We don’t believe that the right plant-breeding work will be done unless the commissioning process involves everyone with an interest, i.e. farmers, millers, bakers, retailers, those who decide what others eat, and citizens. There is little point, for example, in spending millions developing high-phytase cereals (supposedly to increase mineral accessibility in mono-gastric animals and humans) if you ignore the role of extended fermentation of bread dough (as in traditional and modern sourdough systems) in achieving the very same result without problematic molecular manipulation or the high added cost of IP-protected proprietary seeds.
    We have just launched a crowdfunding appeal for Scotland The Bread, to disseminate mineral-rich heritage (and other) wheats to community growers and bakers, as part of a collaboration with scientists, farmers, bakers and public health nutritionists. We would be very grateful if you and your network would spread the word. This is the link to make a pledge and get more information:

    Many thanks and good wishes
    Andrew Whitley
    Bread Matters

  2. Hilary Hamer says:

    Andrew. I just reached for the comments box to reply to Geoff to say this is happening in Scotland after being made aware of the fantastic and really interesting work you are doing on early wheat varieties when you talked at the School of Artisan food weekend! It seemed a less hazardous approach to that I heard several years ago at an agri-food conference just before Christmas at Reading Uni and the talk that stays with me was about the farmer response to selenium deficient soil and the plant uptake from a foliar spray (probably poor recall) was only about 25% and it wasn’t going to take many sprays to create toxicity. The precision farmers will argue that with intelligent tractor and satellite systems spraying is now ‘only’ for those bits of the crops or soil health that are in need of it – but not everyone has access to that kind of sophistication even if it is effective. But good to see there may be a new dawn. Ever the optimist. I’m off to your pledge site now. Hilary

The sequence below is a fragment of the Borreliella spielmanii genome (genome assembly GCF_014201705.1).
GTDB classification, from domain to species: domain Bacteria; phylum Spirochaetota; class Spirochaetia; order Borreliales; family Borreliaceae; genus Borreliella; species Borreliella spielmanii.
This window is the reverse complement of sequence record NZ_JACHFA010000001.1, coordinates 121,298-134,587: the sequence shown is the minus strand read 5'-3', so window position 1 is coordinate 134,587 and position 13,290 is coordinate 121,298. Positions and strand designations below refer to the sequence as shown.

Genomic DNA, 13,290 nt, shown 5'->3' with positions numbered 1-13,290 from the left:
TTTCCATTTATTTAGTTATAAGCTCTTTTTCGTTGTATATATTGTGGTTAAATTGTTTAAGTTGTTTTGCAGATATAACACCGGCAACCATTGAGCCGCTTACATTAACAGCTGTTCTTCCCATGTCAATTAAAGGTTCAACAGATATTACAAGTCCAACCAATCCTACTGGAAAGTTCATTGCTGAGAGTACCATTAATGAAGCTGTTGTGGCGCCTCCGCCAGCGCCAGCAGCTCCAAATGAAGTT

3. geofftansey says:

    Thanks both for your comments. Prof Jonathan Lynch has the following response about what drives his team’s work:
    “The breeders we work with are in the public, nonprofit sector who are focused on improved nutrition, income, and food security for smallholder farmers. Because poor farmers cannot afford fertilizers and irrigation, developing staple crops like bean and maize with greater tolerance of drought and low soil fertility directly improves food security and household income. Our main breeding focus has been on common bean, a subsistence crop for poor farmers and poor consumers in Africa and Latin America. The common bean is a very nutritious food, rich in protein, iron, zinc, and antioxidants. Many of the bean lines we work with have been selected for high iron and zinc content. Our breeding partners work in close collaboration with the communities they serve and farmers participate in the selection of new cultivars and in deciding what qualities are the most important breeding priorities. Social resource shows that these new bean lines benefit households and communities by improving food security, nutrition, and farm income, and benefit the environment by reducing soil erosion and by improving biological nitrogen fixation.”